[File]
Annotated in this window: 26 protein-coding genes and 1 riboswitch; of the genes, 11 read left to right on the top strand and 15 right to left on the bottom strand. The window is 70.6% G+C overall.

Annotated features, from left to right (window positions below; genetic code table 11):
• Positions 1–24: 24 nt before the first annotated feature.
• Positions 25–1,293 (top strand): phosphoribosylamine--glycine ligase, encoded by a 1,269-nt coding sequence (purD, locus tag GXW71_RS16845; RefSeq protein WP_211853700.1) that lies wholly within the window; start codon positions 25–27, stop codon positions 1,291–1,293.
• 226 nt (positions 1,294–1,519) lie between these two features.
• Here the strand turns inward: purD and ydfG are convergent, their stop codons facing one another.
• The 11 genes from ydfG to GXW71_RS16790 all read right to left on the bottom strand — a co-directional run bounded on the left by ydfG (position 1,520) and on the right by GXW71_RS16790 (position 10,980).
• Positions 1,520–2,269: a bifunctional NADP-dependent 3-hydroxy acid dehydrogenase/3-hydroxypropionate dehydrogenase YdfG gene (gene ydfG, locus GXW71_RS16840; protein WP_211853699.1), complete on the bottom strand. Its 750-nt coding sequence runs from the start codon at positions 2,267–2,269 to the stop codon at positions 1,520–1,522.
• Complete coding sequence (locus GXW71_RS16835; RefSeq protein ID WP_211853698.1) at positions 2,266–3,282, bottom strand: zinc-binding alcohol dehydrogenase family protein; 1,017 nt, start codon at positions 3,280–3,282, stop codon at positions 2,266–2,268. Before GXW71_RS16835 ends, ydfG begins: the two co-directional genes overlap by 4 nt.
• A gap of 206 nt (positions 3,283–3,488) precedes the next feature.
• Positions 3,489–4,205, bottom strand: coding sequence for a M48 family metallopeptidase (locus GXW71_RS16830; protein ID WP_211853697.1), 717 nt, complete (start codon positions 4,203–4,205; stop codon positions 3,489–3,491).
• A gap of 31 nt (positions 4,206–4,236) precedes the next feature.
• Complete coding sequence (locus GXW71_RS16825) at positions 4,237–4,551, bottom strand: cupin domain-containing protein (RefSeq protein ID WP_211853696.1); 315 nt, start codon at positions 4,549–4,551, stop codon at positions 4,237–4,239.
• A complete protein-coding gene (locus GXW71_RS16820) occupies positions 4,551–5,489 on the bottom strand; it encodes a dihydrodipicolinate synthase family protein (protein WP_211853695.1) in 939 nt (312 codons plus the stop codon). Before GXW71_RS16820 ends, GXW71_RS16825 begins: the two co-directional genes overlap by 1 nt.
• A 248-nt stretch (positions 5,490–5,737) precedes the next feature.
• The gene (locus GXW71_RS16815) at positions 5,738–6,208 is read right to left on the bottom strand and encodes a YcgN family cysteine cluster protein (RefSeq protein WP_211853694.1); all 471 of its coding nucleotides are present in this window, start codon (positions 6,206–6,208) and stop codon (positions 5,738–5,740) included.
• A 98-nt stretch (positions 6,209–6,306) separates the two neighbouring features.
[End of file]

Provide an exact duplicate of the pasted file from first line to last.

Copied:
Annotated in this window: 26 protein-coding genes and 1 riboswitch; of the genes, 11 read left to right on the top strand and 15 right to left on the bottom strand. The window is 70.6% G+C overall.

Annotated features, from left to right (window positions below; genetic code table 11):
• Positions 1–24: 24 nt before the first annotated feature.
• Positions 25–1,293 (top strand): phosphoribosylamine--glycine ligase, encoded by a 1,269-nt coding sequence (purD, locus tag GXW71_RS16845; RefSeq protein WP_211853700.1) that lies wholly within the window; start codon positions 25–27, stop codon positions 1,291–1,293.
• 226 nt (positions 1,294–1,519) lie between these two features.
• Here the strand turns inward: purD and ydfG are convergent, their stop codons facing one another.
• The 11 genes from ydfG to GXW71_RS16790 all read right to left on the bottom strand — a co-directional run bounded on the left by ydfG (position 1,520) and on the right by GXW71_RS16790 (position 10,980).
• Positions 1,520–2,269: a bifunctional NADP-dependent 3-hydroxy acid dehydrogenase/3-hydroxypropionate dehydrogenase YdfG gene (gene ydfG, locus GXW71_RS16840; protein WP_211853699.1), complete on the bottom strand. Its 750-nt coding sequence runs from the start codon at positions 2,267–2,269 to the stop codon at positions 1,520–1,522.
• Complete coding sequence (locus GXW71_RS16835; RefSeq protein ID WP_211853698.1) at positions 2,266–3,282, bottom strand: zinc-binding alcohol dehydrogenase family protein; 1,017 nt, start codon at positions 3,280–3,282, stop codon at positions 2,266–2,268. Before GXW71_RS16835 ends, ydfG begins: the two co-directional genes overlap by 4 nt.
• A gap of 206 nt (positions 3,283–3,488) precedes the next feature.
• Positions 3,489–4,205, bottom strand: coding sequence for a M48 family metallopeptidase (locus GXW71_RS16830; protein ID WP_211853697.1), 717 nt, complete (start codon positions 4,203–4,205; stop codon positions 3,489–3,491).
• A gap of 31 nt (positions 4,206–4,236) precedes the next feature.
• Complete coding sequence (locus GXW71_RS16825) at positions 4,237–4,551, bottom strand: cupin domain-containing protein (RefSeq protein ID WP_211853696.1); 315 nt, start codon at positions 4,549–4,551, stop codon at positions 4,237–4,239.
• A complete protein-coding gene (locus GXW71_RS16820) occupies positions 4,551–5,489 on the bottom strand; it encodes a dihydrodipicolinate synthase family protein (protein WP_211853695.1) in 939 nt (312 codons plus the stop codon). Before GXW71_RS16820 ends, GXW71_RS16825 begins: the two co-directional genes overlap by 1 nt.
• A 248-nt stretch (positions 5,490–5,737) precedes the next feature.
• The gene (locus GXW71_RS16815) at positions 5,738–6,208 is read right to left on the bottom strand and encodes a YcgN family cysteine cluster protein (RefSeq protein WP_211853694.1); all 471 of its coding nucleotides are present in this window, start codon (positions 6,206–6,208) and stop codon (positions 5,738–5,740) included.
• A 98-nt stretch (positions 6,209–6,306) separates the two neighbouring features.